Memory care deals specifically with memory issues, dementia, and cognitive decline, so the signs can be related to activities of daily living but may also manifest in other ways. Here are some considerations for deciding if a loved one is in need of memory care:

  • Can they complete mental status exams? These can include simple tests such as repeating information they’ve recently received, naming objects, and doing basic arithmetic or spelling exercises.
  • Are they agitated or aggressive more often than usual? This can relate to confusion resulting from memory issues.
  • Are they progressively losing weight and lacking adequate nutrition?
  • Are they regularly taking proper medications, or are they forgetting or confusing medication schedules?
  • Do they regularly wander without a specific purpose, or forget why they entered a room?
  • Is their home not being kept up? Is a pet not being properly fed or cared for?

This list of questions isn’t comprehensive, and deficiencies may also be due to other causes besides memory, such as mobility issues. However, if the answers to such questions begin to form a pattern, it’s likely time to investigate memory care options to get expert medical opinions that can guide your decisions.

Is Dementia the Same as Alzheimer’s?

Not exactly. Dementia is the more general term, which refers to cognitive decline and memory loss. Alzheimer’s is a specific disease.

It’s true that Alzheimer’s accounts for the majority of dementia cases, between 60-80% according to the Alzheimer’s Association, but not all of them.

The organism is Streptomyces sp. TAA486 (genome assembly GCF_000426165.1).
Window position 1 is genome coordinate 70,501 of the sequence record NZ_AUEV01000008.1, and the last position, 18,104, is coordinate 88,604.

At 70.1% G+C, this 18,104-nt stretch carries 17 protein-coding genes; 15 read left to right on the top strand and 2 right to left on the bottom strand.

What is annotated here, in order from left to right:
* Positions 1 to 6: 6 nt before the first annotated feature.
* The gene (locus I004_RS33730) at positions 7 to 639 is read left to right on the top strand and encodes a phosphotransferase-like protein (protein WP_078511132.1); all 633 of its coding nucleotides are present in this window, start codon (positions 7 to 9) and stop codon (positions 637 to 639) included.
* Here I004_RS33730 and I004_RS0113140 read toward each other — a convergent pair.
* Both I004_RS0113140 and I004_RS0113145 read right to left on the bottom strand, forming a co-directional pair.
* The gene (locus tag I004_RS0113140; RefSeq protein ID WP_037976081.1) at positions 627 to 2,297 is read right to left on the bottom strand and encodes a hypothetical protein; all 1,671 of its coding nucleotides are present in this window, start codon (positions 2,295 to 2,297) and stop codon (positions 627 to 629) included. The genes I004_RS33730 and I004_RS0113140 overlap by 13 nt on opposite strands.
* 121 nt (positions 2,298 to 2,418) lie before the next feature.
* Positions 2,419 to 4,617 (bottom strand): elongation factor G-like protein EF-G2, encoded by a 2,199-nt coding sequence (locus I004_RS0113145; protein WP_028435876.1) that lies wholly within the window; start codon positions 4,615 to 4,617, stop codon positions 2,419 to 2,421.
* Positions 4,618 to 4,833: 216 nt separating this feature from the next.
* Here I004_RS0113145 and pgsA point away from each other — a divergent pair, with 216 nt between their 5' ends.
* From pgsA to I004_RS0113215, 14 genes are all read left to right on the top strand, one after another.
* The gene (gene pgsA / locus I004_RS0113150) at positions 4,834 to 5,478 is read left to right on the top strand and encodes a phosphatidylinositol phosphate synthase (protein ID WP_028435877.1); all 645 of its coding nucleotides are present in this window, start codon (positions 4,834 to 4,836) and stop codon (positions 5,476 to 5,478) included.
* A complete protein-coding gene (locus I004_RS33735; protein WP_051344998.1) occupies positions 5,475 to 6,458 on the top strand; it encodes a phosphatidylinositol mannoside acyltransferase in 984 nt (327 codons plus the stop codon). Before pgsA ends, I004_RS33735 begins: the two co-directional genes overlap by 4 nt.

The two will occasionally be used interchangeably in common usage, but strictly speaking, this is the distinction between them. Dementia, then, is the broader term.

Both fall into the category of people who can receive memory care, though.

Memory Care vs. Assisted Living and Nursing Homes

Memory care is a subset of long-term care, an umbrella term that can include various kinds of care.

Frequently, memory care is compared to (or confused with) assisted living facilities or nursing homes.

Memory care, as mentioned, deals with care specific to memory loss, dementia, and cognitive decline. This type of care can happen at either assisted living communities or nursing homes, but this is not assured.

Most commonly, facilities will specialize in memory care and only admit residents who are in need of care related to memory. However, some assisted living facilities or nursing homes will have memory care units alongside their more traditional care units.

As such, it’s important to understand the specific services offered by a community you may be considering. And if you’re searching for memory care, finding homes that specialize in this care is a necessity.

Find Memory Care Near Me

It’s important to have a plan to research memory care facilities, and we’re guessing that you’re reading this because you’re looking for some answers.

The resources and considerations below are designed to make your task easier.

Our care directory can start you on your journey to finding an ideal memory care facility near you that meets your needs.

Below that, we discuss some questions you can ask memory care facilities to ensure they’re meeting the care standards your loved one deserves, and that you’re aware of the types of services each facility offers.

LTC News Care Directory

LTC News has one of the largest long-term care directories in the world, and the best part is, it’s free to use!

The directory has over 80,000 listings in total, with thousands of memory care facilities nationwide. You can also see the average cost of memory care facilities near you with our geographic searches.